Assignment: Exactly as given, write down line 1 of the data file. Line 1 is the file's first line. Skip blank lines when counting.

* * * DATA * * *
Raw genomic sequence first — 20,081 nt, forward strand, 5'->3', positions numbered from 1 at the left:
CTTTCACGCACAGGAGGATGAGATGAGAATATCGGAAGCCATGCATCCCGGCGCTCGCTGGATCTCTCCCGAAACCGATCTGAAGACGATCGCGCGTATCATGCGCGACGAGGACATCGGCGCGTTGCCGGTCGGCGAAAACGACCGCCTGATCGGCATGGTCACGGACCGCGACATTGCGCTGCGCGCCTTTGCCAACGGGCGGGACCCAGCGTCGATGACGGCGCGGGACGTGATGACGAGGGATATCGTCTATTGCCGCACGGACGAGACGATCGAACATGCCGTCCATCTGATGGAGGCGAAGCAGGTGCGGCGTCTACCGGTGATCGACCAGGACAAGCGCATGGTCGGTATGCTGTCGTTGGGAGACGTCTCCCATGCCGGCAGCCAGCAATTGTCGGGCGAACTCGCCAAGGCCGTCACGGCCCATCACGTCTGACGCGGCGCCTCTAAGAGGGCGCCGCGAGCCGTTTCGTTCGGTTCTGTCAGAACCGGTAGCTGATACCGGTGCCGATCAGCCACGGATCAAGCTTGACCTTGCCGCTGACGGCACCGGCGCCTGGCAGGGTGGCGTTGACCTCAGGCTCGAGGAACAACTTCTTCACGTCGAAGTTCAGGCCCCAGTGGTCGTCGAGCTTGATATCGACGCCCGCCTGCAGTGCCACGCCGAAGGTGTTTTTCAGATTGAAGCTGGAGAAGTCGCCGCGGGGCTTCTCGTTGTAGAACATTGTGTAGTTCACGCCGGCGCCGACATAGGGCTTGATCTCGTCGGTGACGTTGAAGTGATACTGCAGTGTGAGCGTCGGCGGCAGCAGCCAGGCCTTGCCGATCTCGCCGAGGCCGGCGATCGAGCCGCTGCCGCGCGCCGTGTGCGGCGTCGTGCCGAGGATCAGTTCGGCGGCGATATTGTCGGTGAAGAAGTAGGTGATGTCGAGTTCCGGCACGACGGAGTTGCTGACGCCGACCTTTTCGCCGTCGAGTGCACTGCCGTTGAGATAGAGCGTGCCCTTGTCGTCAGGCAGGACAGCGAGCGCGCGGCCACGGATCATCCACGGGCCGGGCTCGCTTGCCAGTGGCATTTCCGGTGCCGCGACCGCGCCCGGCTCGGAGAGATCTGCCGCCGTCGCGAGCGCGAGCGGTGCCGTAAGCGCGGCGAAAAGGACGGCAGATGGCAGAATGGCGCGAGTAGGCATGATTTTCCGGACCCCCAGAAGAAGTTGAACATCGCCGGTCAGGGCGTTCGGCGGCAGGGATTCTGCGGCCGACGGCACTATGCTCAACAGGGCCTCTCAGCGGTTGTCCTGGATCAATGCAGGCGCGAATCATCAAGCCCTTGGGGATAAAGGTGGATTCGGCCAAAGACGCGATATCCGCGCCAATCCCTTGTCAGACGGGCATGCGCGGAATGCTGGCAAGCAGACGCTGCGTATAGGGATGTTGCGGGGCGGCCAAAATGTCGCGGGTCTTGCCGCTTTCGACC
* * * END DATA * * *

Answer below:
Raw genomic sequence first — 20,081 nt, forward strand, 5'->3', positions numbered from 1 at the left: